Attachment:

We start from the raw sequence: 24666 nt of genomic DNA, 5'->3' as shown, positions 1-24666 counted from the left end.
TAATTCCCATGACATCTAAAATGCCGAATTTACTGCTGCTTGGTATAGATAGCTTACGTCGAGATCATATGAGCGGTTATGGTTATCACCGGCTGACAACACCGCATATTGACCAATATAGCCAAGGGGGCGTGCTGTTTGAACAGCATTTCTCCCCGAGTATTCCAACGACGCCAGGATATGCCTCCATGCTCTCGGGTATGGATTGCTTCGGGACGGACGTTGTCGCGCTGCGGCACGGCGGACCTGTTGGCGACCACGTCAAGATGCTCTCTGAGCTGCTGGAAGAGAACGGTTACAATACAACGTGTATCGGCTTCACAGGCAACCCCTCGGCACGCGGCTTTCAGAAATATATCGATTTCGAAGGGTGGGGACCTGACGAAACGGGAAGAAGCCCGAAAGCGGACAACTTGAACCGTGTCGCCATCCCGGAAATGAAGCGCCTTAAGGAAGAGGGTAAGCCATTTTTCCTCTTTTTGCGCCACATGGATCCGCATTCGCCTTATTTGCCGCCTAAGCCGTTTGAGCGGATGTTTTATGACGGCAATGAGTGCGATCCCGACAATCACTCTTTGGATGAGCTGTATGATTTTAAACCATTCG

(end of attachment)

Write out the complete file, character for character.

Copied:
We start from the raw sequence: 24666 nt of genomic DNA, 5'->3' as shown, positions 1-24666 counted from the left end.
TAATTCCCATGACATCTAAAATGCCGAATTTACTGCTGCTTGGTATAGATAGCTTACGTCGAGATCATATGAGCGGTTATGGTTATCACCGGCTGACAACACCGCATATTGACCAATATAGCCAAGGGGGCGTGCTGTTTGAACAGCATTTCTCCCCGAGTATTCCAACGACGCCAGGATATGCCTCCATGCTCTCGGGTATGGATTGCTTCGGGACGGACGTTGTCGCGCTGCGGCACGGCGGACCTGTTGGCGACCACGTCAAGATGCTCTCTGAGCTGCTGGAAGAGAACGGTTACAATACAACGTGTATCGGCTTCACAGGCAACCCCTCGGCACGCGGCTTTCAGAAATATATCGATTTCGAAGGGTGGGGACCTGACGAAACGGGAAGAAGCCCGAAAGCGGACAACTTGAACCGTGTCGCCATCCCGGAAATGAAGCGCCTTAAGGAAGAGGGTAAGCCATTTTTCCTCTTTTTGCGCCACATGGATCCGCATTCGCCTTATTTGCCGCCTAAGCCGTTTGAGCGGATGTTTTATGACGGCAATGAGTGCGATCCCGACAATCACTCTTTGGATGAGCTGTATGATTTTAAACCATTCG